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Peripheral Angioplasty

Peripheral Angioplasty is a life-enhancing medical procedure offered by Dr. Sumit Kapadia, a renowned specialist in vascular health. This treatment is essential for patients suffering from Peripheral Artery Disease (PAD), a common circulatory problem where narrowed arteries reduce blood flow to the limbs. PAD often leads to discomfort, and pain while walking, and can severely impact the quality of life. Through Peripheral Angioplasty, Dr. Kapadia aims to restore normal blood flow, alleviate pain, and prevent serious complications like leg ulcers or even amputation.

What the Treatment Involves


Peripheral angioplasty involves making small needle punctures, usually in the groin area, to access the affected arteries. A thin tube called a catheter, equipped with a balloon at its tip, is guided through the artery to the blocked area. The balloon is then inflated to open the artery, improving blood flow. In some cases, a stent (a small wire mesh tube) may be placed to keep the artery open.
Benefits and Effectiveness


This treatment is renowned for its effectiveness in:
    • Improving blood circulation in the legs.
    • Reducing symptoms like pain and cramping during walking.
    • Decreasing the risk of leg ulcers or, in severe cases, amputation.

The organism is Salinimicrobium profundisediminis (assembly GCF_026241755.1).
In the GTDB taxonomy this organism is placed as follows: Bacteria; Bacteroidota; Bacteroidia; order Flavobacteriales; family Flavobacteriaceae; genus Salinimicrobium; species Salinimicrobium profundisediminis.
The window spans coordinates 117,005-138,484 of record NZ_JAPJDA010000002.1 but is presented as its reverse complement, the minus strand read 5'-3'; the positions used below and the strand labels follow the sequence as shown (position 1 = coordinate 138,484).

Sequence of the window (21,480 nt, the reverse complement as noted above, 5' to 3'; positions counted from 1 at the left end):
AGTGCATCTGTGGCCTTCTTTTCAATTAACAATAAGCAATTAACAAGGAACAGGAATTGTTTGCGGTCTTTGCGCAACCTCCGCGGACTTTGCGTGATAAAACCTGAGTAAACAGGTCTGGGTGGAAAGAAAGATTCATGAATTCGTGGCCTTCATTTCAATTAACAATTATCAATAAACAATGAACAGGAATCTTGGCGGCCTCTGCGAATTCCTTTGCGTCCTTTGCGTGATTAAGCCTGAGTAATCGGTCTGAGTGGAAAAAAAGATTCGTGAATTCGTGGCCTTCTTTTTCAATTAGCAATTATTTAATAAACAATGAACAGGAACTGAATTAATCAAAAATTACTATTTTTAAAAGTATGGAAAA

The procedure’s minimally invasive nature means patients typically experience less pain, minimal blood loss, and a quicker recovery compared to traditional surgeries.
Who Should Consider Peripheral Angioplasty?


This procedure is highly beneficial for individuals experiencing symptoms of PAD, which include:
    • Cramping, tiredness, or pain in the legs or hips while walking or climbing stairs.
    • Leg numbness, weakness, or heaviness.
    • Coldness or colour change in the lower legs or feet
    • Slow-healing sores on feet or legs.
    • Change in the colour of the legs.
    • Decreased nail and hair growth on the legs.
    • Gangrene of toes
People with risk factors such as diabetes, high blood pressure, high cholesterol, obesity, and smoking are particularly prone to PAD and might consider this procedure. Early consultation with Dr. Kapadia can lead to better outcomes and prevent the progression of the disease.
Before Your Angioplasty and Stenting Procedure


Preparing for the Procedure

Before undergoing peripheral angioplasty and stenting, Dr Sumit Kapadia and his team will guide you through a thorough preparation process to ensure the best outcomes:

Medical Evaluation: You’ll undergo a detailed medical evaluation, including blood tests, and possibly, an imaging test like an angiogram to assess the condition of your arteries.

Medication Review: Inform Dr. Kapadia about all the medications you are currently taking, including over-the-counter drugs and supplements. Certain medications might need to be adjusted or stopped before the procedure.